ACP calls for reducing physician burdens in red tape relief initiative roundtable

Washington, DC (March 15, 2018) –Excessive administrative tasks are a diversion of physicians' time and focus away from patient care, the American College of Physicians (ACP) told a panel of members of Congress this afternoon. Robert M. McLean, MD, FACP, an internist with the Northeast Medical Group of Yale New Haven Health System in New Haven, Ct. presented ACP's ideas for how to address the burdensome administrative tasks physicians face to the first Red Tape Relief Initiative roundtable, convened by the House of Representatives Ways and Means Committee.

"I want to thank the House Ways and Means Committee for giving ACP an opportunity to address this issue–red tape and administrative burdens limit a physician's ability to provide quality care to patients, and we are glad to have a seat at the table for this important conversation," said Dr. Robert McLean. "It was encouraging to hear that Congress's approach to getting rid of costly and burdensome red tape will emphasize the importance of reducing physician burn-out, as ACP has long identified reducing unnecessary administrative tasks as a priority."

ACP's Patients Before Paperwork initiative, which began in 2015, focuses on reinvigorating the patient-physician relationship by challenging administrative burdens that physicians face in practice. In March 2017, ACP published a foundational set of policy recommendations on reducing excessive administrative tasks. "Putting Patients First by Reducing Administrative Tasks in Health Care: A Position Paper of the American College of Physicians" provides a cohesive framework for identifying and evaluating administrative tasks and outlines detailed recommendations to reduce excessive administrative tasks across the health care system.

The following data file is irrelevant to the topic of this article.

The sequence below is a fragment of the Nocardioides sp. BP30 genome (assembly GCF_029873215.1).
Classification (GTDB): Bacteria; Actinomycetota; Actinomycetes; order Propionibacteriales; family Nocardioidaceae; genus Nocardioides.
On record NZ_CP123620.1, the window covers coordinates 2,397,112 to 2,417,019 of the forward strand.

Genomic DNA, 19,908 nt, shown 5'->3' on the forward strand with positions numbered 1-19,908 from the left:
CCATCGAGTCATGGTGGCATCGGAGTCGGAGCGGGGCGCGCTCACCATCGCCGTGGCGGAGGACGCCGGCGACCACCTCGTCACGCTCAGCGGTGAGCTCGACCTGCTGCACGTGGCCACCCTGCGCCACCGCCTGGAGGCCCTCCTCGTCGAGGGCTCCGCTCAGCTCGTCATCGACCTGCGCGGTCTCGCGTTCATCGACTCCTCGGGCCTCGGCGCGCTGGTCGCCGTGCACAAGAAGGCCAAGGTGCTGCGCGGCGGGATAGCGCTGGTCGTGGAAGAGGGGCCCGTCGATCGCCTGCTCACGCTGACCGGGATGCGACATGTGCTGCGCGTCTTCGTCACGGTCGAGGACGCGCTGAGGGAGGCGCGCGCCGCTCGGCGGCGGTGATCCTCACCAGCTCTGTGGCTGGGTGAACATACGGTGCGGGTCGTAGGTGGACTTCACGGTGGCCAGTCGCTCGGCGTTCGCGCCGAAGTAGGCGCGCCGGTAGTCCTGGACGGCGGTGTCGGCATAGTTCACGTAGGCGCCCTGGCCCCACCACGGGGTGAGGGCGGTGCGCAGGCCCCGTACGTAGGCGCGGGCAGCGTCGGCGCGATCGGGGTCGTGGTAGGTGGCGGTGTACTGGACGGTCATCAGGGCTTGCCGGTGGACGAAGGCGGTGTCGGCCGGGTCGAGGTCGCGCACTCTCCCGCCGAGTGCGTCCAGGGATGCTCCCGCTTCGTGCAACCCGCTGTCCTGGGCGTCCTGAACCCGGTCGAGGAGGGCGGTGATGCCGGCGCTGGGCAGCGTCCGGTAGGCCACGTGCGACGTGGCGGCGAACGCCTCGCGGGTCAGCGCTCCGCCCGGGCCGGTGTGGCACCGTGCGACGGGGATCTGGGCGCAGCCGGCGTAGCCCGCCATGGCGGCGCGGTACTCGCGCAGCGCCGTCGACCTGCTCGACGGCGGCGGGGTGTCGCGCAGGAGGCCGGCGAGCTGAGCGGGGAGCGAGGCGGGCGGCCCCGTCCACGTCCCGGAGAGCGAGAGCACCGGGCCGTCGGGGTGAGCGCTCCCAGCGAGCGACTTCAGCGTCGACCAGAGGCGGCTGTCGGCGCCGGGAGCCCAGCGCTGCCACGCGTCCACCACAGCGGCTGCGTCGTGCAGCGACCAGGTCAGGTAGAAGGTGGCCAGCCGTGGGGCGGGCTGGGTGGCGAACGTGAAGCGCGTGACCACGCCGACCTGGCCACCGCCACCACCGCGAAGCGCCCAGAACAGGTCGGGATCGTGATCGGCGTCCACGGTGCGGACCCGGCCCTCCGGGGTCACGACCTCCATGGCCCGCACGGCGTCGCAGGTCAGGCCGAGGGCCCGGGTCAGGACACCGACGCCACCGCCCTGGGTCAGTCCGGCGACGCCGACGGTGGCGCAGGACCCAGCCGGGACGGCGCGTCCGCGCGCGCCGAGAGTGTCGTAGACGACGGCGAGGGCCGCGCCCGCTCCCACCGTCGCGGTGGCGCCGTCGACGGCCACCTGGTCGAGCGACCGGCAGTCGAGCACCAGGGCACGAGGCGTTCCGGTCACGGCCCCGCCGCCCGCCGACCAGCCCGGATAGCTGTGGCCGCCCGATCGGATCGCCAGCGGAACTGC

"When physicians aren't saddled with administrative burdens, it means they can spend more time and energy on their patients, focus on improving the quality of care, and ensure their patients are receiving timely and appropriate treatment," said Dr. McLean. "ACP is committed to working with Congress and the administration to take concrete steps to help physicians and other medical professionals to reduce administrative tasks, and today's roundtable was a great opportunity to share our approach with other leaders in Washington."

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About the American College of Physicians

The American College of Physicians is the largest medical specialty organization in the United States with members in more than 145 countries worldwide. ACP membership includes 152,000 internal medicine physicians (internists), related subspecialists, and medical students. Internal medicine physicians are specialists who apply scientific knowledge and clinical expertise to the diagnosis, treatment, and compassionate care of adults across the spectrum from health to complex illness. Follow ACP on Twitter and Facebook.

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